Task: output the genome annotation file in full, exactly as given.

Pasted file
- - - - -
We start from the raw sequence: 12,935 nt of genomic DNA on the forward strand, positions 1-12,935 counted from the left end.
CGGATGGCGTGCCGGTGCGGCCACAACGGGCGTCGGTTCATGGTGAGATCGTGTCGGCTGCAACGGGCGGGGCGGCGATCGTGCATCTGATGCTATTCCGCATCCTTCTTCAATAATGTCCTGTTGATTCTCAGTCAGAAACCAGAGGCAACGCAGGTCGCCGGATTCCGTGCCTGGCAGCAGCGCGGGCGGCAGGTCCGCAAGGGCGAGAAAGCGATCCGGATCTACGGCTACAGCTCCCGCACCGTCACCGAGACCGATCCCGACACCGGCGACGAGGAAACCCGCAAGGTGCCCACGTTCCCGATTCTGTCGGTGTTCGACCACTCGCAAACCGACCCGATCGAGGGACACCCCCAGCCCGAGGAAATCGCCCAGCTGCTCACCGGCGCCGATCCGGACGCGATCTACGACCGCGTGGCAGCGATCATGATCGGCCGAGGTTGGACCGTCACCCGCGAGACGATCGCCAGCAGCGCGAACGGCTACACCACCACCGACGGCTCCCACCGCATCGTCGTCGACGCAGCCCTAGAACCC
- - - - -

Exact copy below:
We start from the raw sequence: 12,935 nt of genomic DNA on the forward strand, positions 1-12,935 counted from the left end.
CGGATGGCGTGCCGGTGCGGCCACAACGGGCGTCGGTTCATGGTGAGATCGTGTCGGCTGCAACGGGCGGGGCGGCGATCGTGCATCTGATGCTATTCCGCATCCTTCTTCAATAATGTCCTGTTGATTCTCAGTCAGAAACCAGAGGCAACGCAGGTCGCCGGATTCCGTGCCTGGCAGCAGCGCGGGCGGCAGGTCCGCAAGGGCGAGAAAGCGATCCGGATCTACGGCTACAGCTCCCGCACCGTCACCGAGACCGATCCCGACACCGGCGACGAGGAAACCCGCAAGGTGCCCACGTTCCCGATTCTGTCGGTGTTCGACCACTCGCAAACCGACCCGATCGAGGGACACCCCCAGCCCGAGGAAATCGCCCAGCTGCTCACCGGCGCCGATCCGGACGCGATCTACGACCGCGTGGCAGCGATCATGATCGGCCGAGGTTGGACCGTCACCCGCGAGACGATCGCCAGCAGCGCGAACGGCTACACCACCACCGACGGCTCCCACCGCATCGTCGTCGACGCAGCCCTAGAACCC